There are productions for which the business of rating by stars can feel reductive. This is one of them.

Ostensibly a performance of Anton Chekhov’s first teenage piece of theatre, it is in fact a 75 minute exploration of theatrical peccadilloes, and the pursuit of real meaning – whatever that is – within art. It is at once admirable in its inventiveness and hugely self-indulgent. Intriguing and baffling. An attempt to puncture some thespian pomposity that ultimately disappears up its own posterior.

Whatever else Chekhov’s First Play might be, Dublin company Dead Centre’s award-winning production is certainly not boring. Three stars feels, in that context, enormously mundane. Yet it was partly great and partly awful. So what to do? Certainly, the central staging device – headphones worn by each audience member through which an increasingly ridiculous ‘director’s commentary’ is piped – was pleasingly inventive. That commentary, from real life co-director Bush Moukarzel, is simultaneously funny and thought-provoking about our constant need to search for layers of profound meaning even when the raw material, as in this case, is pretty dire.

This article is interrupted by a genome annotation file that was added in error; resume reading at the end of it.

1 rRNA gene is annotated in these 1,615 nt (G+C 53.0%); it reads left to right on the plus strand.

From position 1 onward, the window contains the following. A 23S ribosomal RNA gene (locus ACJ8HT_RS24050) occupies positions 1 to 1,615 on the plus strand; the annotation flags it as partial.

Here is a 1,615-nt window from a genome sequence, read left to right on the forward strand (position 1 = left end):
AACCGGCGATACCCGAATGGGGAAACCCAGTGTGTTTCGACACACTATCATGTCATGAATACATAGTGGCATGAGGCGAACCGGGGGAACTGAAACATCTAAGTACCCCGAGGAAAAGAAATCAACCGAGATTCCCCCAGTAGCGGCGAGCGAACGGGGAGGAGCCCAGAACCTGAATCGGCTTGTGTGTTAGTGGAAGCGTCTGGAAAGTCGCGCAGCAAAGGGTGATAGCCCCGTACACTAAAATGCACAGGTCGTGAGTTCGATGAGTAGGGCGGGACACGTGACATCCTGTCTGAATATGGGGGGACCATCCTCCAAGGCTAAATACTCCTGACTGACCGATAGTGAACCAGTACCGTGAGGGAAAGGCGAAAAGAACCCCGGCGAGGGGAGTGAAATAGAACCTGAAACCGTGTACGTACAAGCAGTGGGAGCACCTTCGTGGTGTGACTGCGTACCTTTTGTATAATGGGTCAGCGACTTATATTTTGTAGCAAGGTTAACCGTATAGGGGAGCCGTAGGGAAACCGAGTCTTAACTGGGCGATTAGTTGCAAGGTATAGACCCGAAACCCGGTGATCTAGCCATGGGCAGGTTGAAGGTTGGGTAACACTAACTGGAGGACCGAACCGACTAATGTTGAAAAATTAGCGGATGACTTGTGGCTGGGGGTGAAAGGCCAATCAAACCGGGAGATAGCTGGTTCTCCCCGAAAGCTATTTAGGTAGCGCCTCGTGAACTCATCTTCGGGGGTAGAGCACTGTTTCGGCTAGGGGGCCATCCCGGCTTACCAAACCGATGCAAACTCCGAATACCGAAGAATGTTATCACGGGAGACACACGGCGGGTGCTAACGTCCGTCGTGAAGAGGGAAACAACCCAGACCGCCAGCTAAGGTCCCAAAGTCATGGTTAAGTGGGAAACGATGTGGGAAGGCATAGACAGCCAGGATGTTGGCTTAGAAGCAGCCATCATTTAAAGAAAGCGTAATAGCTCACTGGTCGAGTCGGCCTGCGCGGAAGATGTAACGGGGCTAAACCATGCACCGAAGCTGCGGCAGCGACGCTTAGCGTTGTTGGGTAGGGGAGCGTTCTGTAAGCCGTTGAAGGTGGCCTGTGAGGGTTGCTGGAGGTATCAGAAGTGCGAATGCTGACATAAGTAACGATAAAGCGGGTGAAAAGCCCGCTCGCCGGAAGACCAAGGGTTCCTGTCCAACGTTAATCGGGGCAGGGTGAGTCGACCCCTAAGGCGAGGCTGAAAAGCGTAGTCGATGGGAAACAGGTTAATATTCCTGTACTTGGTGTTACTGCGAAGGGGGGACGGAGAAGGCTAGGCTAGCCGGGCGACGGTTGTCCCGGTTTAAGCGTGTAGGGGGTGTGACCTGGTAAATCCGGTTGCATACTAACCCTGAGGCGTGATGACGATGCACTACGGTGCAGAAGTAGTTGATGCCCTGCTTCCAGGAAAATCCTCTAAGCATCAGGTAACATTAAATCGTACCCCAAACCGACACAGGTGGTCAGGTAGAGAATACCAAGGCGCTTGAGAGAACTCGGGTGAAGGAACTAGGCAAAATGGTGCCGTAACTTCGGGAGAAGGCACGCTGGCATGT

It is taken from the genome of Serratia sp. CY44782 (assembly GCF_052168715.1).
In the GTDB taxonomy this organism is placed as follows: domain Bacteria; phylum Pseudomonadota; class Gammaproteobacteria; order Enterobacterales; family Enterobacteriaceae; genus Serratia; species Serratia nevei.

“The play is getting in the way of me explaining it,” a faux-exasperated Moukarzel declares into our ears, as he pontificates from off-stage on themes of property, status and longing in the manner of a waspish audio version of those Letts Guides that get you through GCSE English. Moukarzel gets increasingly agitated as his actors fail to ‘get’ and deliver his vision – a vision that has involved axing multiple characters and all of the context that might have made Chekhov’s script make sense in the first place – and his diatribes make it increasingly impossible to pay any attention to the actual on-stage acting.

And then, just as this in-ear wittering begins to tip from funny to tiresome, it disappears. Hard to explain how or why without spoilering the final half hour, but suffice to say that if ever I wanted commentary to a piece of theatre, it was the section of this production after this explanatory voice in my ear went away. There was dance music, the shedding of costumes and poor (perhaps deliberate?) lip synching as 19th century Russia melds into modern Ireland. There was also a wrecking ball. Beyond that, your guess is as good as mine. After half a show that was obsessed with meaning and half a show that apparently lacked any, I left feeling glad that people make theatre like this and also glad that I had finished watching it. What is the meaning of that?

By Fran Yeoman

Images by Adam Trigg

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Chekhov’s First Play is at Liverpool Playhouse until May 11, 2019. For more information, click here.